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Shelter From The West’s Long Winter

St. Colman's hideaway in the Burren is a still point in a passing world
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I'm in the west of Ireland today, gallivanting about with the writer Paul Kingsnorth. We went earlier today to visit the cave dwelling of St. Colman Mac Duagh, an early medieval Irish saint, then had oysters and Guinness at a seaside restaurant, prayed the rounds at a holy well of St. Brigid of Kildare, and then Paul dropped me at the airport hotel. Early flight home tomorrow. Here is a link to Paul's latest Substack newsletter -- it's subscriber-only (paid), but I tell you, if I could only keep one of my Substack subscriptions, it would be his. In the newsletter, Paul talks about the power of nostalgia, which he feels has too strong a hold on him. (Same for me.) In the newsletter, he quotes this poem by C.P. Cavafy, which one of my reader friends sent to me, and that I passed on to Paul. It's called "The God Abandons Antony," and it's about the death of Marc Antony in the Egyptian city Alexandria, in defeat:

When suddenly, at midnight, you hear
an invisible procession going by
with exquisite music, voices,
don’t mourn your luck that’s failing now,
work gone wrong, your plans
all proving deceptive—don’t mourn them uselessly.
As one long prepared, and graced with courage,
say goodbye to her, the Alexandria that is leaving.
Above all, don’t fool yourself, don’t say
it was a dream, your ears deceived you:
don’t degrade yourself with empty hopes like these.
As one long prepared, and graced with courage,
as is right for you who proved worthy of this kind of city,
go firmly to the window
and listen with deep emotion, but not
with the whining, the pleas of a coward;
listen—your final delectation —to the voices,
to the exquisite music of that strange procession,
and say goodbye to her, to the Alexandria you are losing.


It's a poem about facing inevitable loss with courage and dignity. Paul believes that this is wise counsel for us as the Empire falls around us:

In both of the spiritual traditions in which I have immersed myself over the last decade - Buddhism and Orthodox Christianity – this spirit of necessary detachment, this sense that to tie yourself too closely to the churning affairs of the world is to invite destruction, is the precursor to the work. To a Buddhist, the ongoing effort to ‘detach’ yourself from created things is the only way to sidestep the first of the Buddha’s Four Noble Truths: that ‘to live is to suffer.’ From an Orthodox perspective, to live after the Fall is also to suffer. The work of the Christian who wants to find the way home again is to ‘die to the world’: to rid himself of the ‘passions’ of worldly attachment as the essential prelude to walking the narrow path which leads to theosis: union with God.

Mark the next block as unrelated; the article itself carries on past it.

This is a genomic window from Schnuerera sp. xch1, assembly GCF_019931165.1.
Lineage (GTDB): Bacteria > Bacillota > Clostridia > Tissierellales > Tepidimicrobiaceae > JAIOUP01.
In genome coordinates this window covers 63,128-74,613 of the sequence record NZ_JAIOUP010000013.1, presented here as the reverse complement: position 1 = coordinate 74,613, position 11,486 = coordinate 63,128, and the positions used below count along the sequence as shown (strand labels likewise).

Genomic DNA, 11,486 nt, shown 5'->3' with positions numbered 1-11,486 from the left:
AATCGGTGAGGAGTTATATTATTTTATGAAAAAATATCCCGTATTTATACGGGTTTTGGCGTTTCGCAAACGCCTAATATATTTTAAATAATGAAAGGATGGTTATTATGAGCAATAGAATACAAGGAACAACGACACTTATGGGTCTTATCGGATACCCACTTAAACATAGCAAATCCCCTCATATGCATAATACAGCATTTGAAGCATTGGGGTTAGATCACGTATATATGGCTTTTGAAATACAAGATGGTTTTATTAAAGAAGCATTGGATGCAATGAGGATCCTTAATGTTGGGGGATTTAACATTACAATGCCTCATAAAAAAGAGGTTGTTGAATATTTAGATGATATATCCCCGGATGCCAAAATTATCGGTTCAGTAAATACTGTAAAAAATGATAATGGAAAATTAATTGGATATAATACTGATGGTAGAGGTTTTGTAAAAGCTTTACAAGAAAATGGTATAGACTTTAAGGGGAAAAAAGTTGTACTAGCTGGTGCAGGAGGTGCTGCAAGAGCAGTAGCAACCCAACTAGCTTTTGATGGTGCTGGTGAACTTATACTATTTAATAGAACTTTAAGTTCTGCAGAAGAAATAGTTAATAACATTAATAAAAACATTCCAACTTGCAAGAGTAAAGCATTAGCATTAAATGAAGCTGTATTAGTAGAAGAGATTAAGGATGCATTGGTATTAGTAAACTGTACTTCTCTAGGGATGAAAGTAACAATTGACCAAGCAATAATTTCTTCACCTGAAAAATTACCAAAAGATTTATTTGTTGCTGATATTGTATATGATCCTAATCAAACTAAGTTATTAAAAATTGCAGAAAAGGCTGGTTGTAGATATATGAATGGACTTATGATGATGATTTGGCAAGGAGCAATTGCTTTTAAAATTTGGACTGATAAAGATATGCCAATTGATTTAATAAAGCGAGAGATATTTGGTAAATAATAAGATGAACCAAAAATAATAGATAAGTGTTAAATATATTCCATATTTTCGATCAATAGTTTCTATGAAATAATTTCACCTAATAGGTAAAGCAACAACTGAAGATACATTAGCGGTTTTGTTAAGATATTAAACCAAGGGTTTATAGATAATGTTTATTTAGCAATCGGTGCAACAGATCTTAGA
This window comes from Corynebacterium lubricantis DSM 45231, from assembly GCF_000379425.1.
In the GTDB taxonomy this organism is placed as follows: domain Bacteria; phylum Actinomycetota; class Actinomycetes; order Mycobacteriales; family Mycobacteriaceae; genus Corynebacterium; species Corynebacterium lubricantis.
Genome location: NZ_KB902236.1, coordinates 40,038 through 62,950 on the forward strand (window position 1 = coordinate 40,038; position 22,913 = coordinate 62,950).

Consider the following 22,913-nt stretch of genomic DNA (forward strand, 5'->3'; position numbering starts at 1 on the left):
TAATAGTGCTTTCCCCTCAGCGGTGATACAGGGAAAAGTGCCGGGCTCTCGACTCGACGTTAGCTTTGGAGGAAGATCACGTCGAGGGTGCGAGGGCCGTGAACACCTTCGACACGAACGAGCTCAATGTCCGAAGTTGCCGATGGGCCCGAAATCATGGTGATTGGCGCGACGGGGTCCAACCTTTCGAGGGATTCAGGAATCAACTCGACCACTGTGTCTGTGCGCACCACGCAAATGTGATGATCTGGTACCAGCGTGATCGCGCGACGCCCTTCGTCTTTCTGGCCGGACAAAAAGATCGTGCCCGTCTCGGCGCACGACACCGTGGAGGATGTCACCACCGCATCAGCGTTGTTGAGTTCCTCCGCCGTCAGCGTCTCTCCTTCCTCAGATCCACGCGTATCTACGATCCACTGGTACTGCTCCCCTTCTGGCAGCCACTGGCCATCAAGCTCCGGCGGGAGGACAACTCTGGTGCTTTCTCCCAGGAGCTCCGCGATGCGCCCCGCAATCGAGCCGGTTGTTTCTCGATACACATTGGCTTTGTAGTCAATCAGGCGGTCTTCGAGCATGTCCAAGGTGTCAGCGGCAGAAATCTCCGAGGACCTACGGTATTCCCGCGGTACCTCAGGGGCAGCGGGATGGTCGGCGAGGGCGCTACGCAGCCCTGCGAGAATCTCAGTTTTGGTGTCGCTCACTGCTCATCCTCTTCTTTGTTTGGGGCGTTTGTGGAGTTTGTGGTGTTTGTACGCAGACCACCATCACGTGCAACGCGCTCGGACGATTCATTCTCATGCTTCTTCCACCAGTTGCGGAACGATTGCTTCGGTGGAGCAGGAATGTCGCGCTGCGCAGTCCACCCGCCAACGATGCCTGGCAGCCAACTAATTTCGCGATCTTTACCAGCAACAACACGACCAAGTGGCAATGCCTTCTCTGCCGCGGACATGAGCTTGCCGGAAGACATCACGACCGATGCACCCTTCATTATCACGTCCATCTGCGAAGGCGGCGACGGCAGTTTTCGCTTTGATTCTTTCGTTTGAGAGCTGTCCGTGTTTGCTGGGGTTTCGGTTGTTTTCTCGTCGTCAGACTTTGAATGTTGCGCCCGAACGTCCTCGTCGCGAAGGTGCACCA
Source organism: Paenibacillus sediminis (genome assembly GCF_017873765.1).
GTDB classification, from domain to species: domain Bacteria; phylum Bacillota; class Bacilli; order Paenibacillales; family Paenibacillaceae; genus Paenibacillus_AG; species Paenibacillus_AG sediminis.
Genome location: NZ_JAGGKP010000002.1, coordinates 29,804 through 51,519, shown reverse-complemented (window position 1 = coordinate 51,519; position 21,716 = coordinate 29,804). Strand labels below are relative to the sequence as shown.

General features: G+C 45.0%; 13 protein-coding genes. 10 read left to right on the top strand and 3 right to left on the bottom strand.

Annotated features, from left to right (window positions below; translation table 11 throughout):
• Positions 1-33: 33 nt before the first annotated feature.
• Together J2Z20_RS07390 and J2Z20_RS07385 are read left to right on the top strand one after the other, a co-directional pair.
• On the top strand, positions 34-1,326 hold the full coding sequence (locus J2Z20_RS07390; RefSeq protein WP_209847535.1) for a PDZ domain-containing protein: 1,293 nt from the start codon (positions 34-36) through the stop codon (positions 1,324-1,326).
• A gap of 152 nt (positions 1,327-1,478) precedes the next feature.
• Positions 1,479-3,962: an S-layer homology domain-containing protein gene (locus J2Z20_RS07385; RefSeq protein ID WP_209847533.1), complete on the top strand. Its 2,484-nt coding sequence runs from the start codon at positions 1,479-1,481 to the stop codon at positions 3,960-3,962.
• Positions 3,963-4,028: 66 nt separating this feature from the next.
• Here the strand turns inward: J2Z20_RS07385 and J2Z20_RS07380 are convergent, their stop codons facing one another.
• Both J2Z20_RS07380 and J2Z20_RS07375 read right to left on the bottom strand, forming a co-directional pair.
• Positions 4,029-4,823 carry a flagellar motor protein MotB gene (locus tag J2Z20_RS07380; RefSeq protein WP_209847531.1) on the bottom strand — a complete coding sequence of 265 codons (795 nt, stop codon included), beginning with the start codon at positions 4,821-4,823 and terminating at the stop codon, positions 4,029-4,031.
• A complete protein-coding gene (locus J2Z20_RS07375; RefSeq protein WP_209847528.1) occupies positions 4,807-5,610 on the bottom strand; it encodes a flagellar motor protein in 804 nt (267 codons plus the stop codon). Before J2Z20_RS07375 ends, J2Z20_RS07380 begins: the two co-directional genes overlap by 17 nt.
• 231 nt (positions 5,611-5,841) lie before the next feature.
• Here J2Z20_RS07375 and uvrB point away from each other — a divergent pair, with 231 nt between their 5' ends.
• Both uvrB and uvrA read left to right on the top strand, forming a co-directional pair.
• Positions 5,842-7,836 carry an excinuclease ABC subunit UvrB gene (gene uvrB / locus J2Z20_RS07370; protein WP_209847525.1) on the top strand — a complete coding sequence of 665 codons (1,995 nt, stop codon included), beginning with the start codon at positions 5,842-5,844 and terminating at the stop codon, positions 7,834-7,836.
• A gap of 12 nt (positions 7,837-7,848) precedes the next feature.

The theologies of Zen, Orthodoxy, Mark Anthony and Robinson Jeffers differ wildly, and yet they alight, all of them, on this same reality. So does every other religious tradition I know of. To watch the great fall, to say goodbye to Alexandria, to accept that nothing gold can stay: this is the task of people who find themselves living through the falling years. It is the prelude to doing anything useful with our time. If we spend that time lamenting the fall, or trying to prevent it, or stewing in bitterness at those we believe responsible, we will find ourselves cast into darkness. If we ‘degrade ourselves with empty hopes’ of some form of technological or political salvation yet to come, the darkness will be just as deep.

No: the only way out is through. To dance with the way things are moving. To watch the great fall, accept its reality, and then get on with our work. What that work might be, in the age of the Total system, will differ for each one of us. Rebellion, restoration, protection, the building of new structures: I’m going to explore each of these in coming essays. But before anything can happen, we have first to get our inner house in order.

Me, I have to watch my tendency towards nostalgia. The things we mourn can be the things that make us human: the source of poetry and song, of the crooked places and small things, of everything that we hold dear against the Machine. Sometimes it is a pleasure to dream of the hawthorn lanes and the stillness before the engines. But it is necessary to dance only lightly with any of it. We are all sojourners here. Nothing gold can stay, and dreams can easily blind us.

As I wrote somewhere before, many lifetimes ago: there is a fall coming. Now, I think, it is here - and it is civilisation itself, at its very foundations, that is on the rack. The modern experiment has failed. The tower is coming down. There are opportunities to be found in all of the cracks that are spreading upwards from its foundations. In the rotting of the old world is the seed of the new. But only if we let go - of both the past and the future.

Nothing is coming back.

We are not going where we thought we were.

Beyond Progress and Nostalgia is the third stance: I will meet you there. We can watch the fall together.